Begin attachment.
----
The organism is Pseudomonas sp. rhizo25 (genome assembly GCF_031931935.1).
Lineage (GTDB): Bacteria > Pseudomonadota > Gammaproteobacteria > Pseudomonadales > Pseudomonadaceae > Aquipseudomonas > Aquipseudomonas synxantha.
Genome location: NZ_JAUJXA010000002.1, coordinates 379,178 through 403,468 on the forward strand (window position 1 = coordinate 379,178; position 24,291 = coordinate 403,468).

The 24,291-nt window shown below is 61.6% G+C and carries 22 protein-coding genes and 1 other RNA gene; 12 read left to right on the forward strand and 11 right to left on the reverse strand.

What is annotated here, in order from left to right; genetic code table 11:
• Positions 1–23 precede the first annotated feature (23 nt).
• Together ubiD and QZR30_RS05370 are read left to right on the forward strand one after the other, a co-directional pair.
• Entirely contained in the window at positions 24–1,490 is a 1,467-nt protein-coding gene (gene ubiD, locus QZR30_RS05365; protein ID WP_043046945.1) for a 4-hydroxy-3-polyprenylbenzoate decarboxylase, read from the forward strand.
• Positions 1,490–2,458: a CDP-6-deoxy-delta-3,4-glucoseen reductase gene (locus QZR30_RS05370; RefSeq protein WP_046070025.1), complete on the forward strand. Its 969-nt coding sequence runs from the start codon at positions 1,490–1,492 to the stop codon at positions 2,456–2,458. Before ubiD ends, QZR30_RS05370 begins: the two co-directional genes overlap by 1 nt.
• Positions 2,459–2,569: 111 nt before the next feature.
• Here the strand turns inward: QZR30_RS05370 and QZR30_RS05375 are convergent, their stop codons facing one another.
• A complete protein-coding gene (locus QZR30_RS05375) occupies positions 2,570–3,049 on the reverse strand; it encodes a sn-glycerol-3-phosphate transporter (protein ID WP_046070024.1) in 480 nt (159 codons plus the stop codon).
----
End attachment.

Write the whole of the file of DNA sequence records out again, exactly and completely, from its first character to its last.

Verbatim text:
The organism is Pseudomonas sp. rhizo25 (genome assembly GCF_031931935.1).
Lineage (GTDB): Bacteria > Pseudomonadota > Gammaproteobacteria > Pseudomonadales > Pseudomonadaceae > Aquipseudomonas > Aquipseudomonas synxantha.
Genome location: NZ_JAUJXA010000002.1, coordinates 379,178 through 403,468 on the forward strand (window position 1 = coordinate 379,178; position 24,291 = coordinate 403,468).

The 24,291-nt window shown below is 61.6% G+C and carries 22 protein-coding genes and 1 other RNA gene; 12 read left to right on the forward strand and 11 right to left on the reverse strand.

What is annotated here, in order from left to right; genetic code table 11:
• Positions 1–23 precede the first annotated feature (23 nt).
• Together ubiD and QZR30_RS05370 are read left to right on the forward strand one after the other, a co-directional pair.
• Entirely contained in the window at positions 24–1,490 is a 1,467-nt protein-coding gene (gene ubiD, locus QZR30_RS05365; protein ID WP_043046945.1) for a 4-hydroxy-3-polyprenylbenzoate decarboxylase, read from the forward strand.
• Positions 1,490–2,458: a CDP-6-deoxy-delta-3,4-glucoseen reductase gene (locus QZR30_RS05370; RefSeq protein WP_046070025.1), complete on the forward strand. Its 969-nt coding sequence runs from the start codon at positions 1,490–1,492 to the stop codon at positions 2,456–2,458. Before ubiD ends, QZR30_RS05370 begins: the two co-directional genes overlap by 1 nt.
• Positions 2,459–2,569: 111 nt before the next feature.
• Here the strand turns inward: QZR30_RS05370 and QZR30_RS05375 are convergent, their stop codons facing one another.
• A complete protein-coding gene (locus QZR30_RS05375) occupies positions 2,570–3,049 on the reverse strand; it encodes a sn-glycerol-3-phosphate transporter (protein ID WP_046070024.1) in 480 nt (159 codons plus the stop codon).